When my Grandfather Learned I was 'Queer'
by John Corvino

A diversity speaker I know (who also happens to be a dear friend) is fond of saying, “People do the best they can with what they have.”

When I first heard her say this, my immediate reaction was, “Well, that’s obviously false.”

In fact, I still think it’s false. Some people make more of the hand they’re dealt than others; some put in considerable effort, others very little. Some, frankly, are just lazy callous bastards.

But I’ve come to understand that her aphorism isn’t best read as a description. It’s a guideline. When interpreting others’ actions—especially hurtful ones—adopt a principle of charity. They’re not trying to hurt you: they’re doing the best they can with what they have.

Sunday, January 9, 2011

I Think I Want to Marry You

If individuals have the right to choose their spouse, and if spouses are equal partners without different gender-defined roles, then gay couples have the right to marry. Many today -- including the Mormons -- do believe men and women have distinct roles in marriage, and therefore don't believe gay couples can marry, but as far as our society is concerned, these changes have already happened. Gender equality is a legal and social reality now, and so, therefore, is gay marriage.

There's a great editorial today making this point in the Washington Post:
Gay marriage isn't revolutionary. It's just next.

Saturday, December 25, 2010

Peace on Earth, and Mercy Mild

Merry Christmas!

That's right, I am wishing you a Merry Christmas. I've been thinking a lot this holiday season about some of the religious symbolism behind Christmas. I'm not one who gets bothered or upset by it. I find a lot of beauty in it, and I see no need to replace Merry Christmas with Happy Holidays (nor do I see a reason to be offended if anyone else does).

One of our family traditions each Christmas Eve is to act out the nativity story. I was thinking last night about my future children putting on the skit with their future cousins. It is fun to see kids dressing up like wise-men, angels, and shepherds and putting on a show, and I'm sure they will have fun doing it. I don't believe in the virgin birth of God, but that doesn't mean I can't appreciate the tradition. For me, putting on a nativity skit is no different from putting on a skit about Rudolf the red nosed reindeer or Santa Claus. All are stories we tell children to share virtues we want them to develop. Santa Claus encourages children to behave and respect their elders. Rudolf reminds us to treat others who are different kindly.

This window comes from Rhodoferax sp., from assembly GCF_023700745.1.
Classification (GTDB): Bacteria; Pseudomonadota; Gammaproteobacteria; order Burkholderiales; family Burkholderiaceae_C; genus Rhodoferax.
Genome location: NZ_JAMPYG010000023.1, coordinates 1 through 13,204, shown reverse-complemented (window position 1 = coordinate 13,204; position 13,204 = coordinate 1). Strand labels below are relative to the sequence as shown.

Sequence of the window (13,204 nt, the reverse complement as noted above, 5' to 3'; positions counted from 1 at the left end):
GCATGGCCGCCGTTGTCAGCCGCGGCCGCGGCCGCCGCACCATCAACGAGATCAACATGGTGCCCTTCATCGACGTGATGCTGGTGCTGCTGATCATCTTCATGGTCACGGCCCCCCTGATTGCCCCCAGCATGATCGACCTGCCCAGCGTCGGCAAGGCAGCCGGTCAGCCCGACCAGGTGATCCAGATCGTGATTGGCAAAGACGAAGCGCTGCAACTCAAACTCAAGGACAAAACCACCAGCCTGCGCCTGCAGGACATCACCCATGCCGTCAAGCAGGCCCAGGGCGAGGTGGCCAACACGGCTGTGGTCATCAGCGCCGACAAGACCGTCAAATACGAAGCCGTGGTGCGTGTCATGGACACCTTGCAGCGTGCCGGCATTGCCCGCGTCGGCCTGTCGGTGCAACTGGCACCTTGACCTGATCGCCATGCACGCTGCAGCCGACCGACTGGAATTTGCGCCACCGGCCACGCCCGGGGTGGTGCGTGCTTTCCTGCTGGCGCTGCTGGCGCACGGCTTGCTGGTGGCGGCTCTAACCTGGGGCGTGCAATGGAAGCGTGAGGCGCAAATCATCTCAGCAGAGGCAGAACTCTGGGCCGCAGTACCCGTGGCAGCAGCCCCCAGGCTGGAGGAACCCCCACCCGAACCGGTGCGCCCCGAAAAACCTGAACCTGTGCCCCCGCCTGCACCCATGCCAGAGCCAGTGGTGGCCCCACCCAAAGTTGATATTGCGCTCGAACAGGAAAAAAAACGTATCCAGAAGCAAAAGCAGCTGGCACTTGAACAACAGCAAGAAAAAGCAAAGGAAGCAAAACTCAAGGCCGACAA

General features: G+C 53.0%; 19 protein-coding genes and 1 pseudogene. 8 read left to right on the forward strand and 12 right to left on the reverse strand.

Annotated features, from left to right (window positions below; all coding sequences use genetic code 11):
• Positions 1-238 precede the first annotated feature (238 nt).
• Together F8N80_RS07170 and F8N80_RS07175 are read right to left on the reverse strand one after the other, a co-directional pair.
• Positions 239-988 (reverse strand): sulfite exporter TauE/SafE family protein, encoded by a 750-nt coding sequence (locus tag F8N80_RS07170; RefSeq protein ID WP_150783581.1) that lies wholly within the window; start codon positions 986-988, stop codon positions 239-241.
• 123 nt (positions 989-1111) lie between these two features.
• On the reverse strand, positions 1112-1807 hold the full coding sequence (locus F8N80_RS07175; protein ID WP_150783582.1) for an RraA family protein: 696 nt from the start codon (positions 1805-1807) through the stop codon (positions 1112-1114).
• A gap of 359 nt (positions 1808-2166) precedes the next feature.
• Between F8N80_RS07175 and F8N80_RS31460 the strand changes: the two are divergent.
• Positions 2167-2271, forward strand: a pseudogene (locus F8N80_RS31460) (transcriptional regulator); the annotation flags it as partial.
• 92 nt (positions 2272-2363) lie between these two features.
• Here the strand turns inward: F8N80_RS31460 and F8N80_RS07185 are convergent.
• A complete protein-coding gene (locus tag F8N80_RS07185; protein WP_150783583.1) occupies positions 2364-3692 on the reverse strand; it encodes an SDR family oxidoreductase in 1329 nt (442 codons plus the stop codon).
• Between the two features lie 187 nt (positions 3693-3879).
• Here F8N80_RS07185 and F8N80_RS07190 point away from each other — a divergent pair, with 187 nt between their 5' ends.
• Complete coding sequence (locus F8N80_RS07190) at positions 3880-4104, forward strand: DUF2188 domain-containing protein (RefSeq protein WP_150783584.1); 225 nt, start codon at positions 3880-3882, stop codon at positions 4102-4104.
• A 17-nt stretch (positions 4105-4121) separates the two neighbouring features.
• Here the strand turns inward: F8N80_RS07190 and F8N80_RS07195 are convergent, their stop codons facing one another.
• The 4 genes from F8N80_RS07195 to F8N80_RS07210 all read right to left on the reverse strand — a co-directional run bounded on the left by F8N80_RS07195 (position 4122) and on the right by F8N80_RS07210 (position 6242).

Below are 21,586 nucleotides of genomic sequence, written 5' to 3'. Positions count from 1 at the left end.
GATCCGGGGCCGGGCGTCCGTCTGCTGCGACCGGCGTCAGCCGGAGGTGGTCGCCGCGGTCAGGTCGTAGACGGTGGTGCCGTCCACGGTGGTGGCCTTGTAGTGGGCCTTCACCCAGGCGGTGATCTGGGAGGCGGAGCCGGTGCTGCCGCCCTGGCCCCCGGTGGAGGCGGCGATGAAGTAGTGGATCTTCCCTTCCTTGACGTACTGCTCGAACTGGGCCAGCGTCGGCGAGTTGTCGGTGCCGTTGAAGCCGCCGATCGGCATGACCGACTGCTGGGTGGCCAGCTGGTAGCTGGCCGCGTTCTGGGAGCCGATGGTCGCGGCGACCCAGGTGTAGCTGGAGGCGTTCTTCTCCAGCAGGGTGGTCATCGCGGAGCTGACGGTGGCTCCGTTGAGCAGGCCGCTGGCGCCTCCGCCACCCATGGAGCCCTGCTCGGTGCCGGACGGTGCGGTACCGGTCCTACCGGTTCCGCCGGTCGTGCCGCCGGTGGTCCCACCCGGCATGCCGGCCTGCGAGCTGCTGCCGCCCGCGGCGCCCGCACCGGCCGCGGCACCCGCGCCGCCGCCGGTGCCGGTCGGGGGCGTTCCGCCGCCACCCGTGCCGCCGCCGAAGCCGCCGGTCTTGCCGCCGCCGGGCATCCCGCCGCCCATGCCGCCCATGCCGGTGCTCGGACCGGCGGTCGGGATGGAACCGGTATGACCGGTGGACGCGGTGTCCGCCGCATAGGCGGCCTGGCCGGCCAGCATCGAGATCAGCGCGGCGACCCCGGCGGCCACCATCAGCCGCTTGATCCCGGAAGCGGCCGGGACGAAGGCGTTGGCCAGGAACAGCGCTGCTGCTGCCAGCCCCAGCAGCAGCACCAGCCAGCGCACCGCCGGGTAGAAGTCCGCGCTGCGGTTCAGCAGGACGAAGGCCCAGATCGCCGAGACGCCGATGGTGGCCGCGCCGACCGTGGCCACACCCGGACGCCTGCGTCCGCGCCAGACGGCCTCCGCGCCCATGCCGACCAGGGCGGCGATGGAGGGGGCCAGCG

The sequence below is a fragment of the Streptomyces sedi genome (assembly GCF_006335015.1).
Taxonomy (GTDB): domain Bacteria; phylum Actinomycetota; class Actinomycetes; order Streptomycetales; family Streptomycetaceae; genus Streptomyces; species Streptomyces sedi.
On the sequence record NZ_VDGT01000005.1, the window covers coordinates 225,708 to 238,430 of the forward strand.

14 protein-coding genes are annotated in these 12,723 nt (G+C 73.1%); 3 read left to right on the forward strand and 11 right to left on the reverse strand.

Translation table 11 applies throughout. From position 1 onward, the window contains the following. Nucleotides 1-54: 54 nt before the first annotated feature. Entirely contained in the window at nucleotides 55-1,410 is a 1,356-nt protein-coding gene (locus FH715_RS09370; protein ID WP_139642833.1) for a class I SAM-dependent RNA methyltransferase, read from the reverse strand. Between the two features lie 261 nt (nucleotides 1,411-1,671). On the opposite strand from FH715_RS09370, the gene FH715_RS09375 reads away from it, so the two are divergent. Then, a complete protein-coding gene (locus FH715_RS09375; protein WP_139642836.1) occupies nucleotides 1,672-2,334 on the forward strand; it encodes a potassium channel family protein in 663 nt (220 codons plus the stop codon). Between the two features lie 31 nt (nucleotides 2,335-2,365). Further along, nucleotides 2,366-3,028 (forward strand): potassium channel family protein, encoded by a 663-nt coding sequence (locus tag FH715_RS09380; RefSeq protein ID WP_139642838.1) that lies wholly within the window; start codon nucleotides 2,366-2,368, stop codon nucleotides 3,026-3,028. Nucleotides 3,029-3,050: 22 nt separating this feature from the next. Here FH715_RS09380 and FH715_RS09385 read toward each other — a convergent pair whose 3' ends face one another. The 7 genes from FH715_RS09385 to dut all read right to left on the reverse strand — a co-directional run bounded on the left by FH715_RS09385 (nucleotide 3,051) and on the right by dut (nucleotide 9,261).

The nativity too reminds us of virtues. It instills in us a sense of humility, and of awe and adoration for even those who might be overlooked, like a child. It also tells us of our potential as it reminds us that we all enter this world in humble circumstances as a vulnerable infant. Perhaps that is why nearly ever culture has a virgin birth story. Myths are universal. The fact that they don't represent actual or true history doesn't denigrate their significance or importance.

With myth, the facts don't matter. It doesn't matter that the census that brought travelers to Bethlehem happened in 6 AD, ten years after Herod (the same who supposedly reigned while Christ was born and ordered the death of all infants) died. Because Joseph, Mary, and Jesus aren't the people who really matter when we put on our play every Christmas Eve. The people that matter are the kids with the towels on their heads or the wire-hanger halos and our shared time together, and that's why we pass on the tradition.

So Happy Birthday Jesus, Sol Invictus, Horus, Mithra, Zoroaster, and of course the Sun, and thank you for giving us a reason to tell stories, learn virtues, and spend time together.